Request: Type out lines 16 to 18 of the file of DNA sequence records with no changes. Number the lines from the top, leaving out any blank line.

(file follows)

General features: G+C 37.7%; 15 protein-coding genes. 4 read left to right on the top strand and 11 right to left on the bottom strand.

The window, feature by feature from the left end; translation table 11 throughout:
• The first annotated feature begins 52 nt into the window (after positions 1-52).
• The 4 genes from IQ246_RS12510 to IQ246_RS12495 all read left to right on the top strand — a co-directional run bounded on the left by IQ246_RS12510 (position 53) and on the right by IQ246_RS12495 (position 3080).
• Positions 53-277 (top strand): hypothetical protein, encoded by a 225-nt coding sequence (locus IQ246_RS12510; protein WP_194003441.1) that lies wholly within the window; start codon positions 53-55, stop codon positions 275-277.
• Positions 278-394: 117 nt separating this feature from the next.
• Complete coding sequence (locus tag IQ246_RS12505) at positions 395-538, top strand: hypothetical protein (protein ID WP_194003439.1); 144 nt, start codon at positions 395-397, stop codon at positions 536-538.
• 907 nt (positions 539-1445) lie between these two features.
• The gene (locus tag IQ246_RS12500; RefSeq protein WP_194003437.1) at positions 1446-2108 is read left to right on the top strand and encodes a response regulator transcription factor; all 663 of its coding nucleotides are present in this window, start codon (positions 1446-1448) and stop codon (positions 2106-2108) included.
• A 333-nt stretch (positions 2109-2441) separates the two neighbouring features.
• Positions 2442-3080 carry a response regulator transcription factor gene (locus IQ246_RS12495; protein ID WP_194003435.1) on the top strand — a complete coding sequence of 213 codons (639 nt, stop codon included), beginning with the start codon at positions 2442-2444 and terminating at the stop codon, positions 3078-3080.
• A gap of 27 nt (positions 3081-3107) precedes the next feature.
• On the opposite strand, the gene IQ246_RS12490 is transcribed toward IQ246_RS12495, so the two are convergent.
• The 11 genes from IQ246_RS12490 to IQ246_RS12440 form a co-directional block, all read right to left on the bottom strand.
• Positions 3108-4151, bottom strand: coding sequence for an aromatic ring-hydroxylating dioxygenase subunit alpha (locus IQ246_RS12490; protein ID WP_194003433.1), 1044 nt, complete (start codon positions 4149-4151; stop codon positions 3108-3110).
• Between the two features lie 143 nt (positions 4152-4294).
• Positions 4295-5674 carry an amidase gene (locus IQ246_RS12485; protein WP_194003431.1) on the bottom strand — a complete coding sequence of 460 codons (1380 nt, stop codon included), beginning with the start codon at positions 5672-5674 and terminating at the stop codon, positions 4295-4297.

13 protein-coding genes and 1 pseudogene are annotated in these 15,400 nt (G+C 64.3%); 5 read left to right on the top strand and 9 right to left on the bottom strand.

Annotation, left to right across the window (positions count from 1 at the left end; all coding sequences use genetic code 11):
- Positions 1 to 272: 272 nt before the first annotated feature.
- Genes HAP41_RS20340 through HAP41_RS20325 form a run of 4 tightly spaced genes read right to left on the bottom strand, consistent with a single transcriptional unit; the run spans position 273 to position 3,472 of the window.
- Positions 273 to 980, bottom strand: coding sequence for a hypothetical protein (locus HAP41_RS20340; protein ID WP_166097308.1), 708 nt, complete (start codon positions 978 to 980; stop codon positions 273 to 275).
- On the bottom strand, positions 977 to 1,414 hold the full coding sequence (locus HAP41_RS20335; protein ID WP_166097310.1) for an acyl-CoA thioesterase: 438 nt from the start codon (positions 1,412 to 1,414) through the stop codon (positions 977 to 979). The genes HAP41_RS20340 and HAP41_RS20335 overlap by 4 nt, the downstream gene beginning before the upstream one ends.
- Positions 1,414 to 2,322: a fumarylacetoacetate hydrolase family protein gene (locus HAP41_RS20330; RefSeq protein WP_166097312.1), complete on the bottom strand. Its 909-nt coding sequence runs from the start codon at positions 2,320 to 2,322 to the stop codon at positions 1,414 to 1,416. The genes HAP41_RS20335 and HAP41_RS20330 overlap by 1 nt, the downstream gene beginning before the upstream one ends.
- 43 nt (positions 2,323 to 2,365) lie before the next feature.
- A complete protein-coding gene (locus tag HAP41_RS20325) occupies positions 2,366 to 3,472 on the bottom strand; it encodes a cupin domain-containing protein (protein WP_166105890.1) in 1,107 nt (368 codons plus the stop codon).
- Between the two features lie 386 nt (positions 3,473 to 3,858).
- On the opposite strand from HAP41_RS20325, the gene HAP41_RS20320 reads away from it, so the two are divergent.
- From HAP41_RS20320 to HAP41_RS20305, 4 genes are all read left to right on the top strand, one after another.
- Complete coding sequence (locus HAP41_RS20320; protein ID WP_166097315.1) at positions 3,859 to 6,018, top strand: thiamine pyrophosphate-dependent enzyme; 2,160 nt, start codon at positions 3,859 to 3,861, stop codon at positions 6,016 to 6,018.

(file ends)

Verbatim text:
• Between the two features lie 143 nt (positions 4152-4294).
• Positions 4295-5674 carry an amidase gene (locus IQ246_RS12485; protein WP_194003431.1) on the bottom strand — a complete coding sequence of 460 codons (1380 nt, stop codon included), beginning with the start codon at positions 5672-5674 and terminating at the stop codon, positions 4295-4297.

13 protein-coding genes and 1 pseudogene are annotated in these 15,400 nt (G+C 64.3%); 5 read left to right on the top strand and 9 right to left on the bottom strand.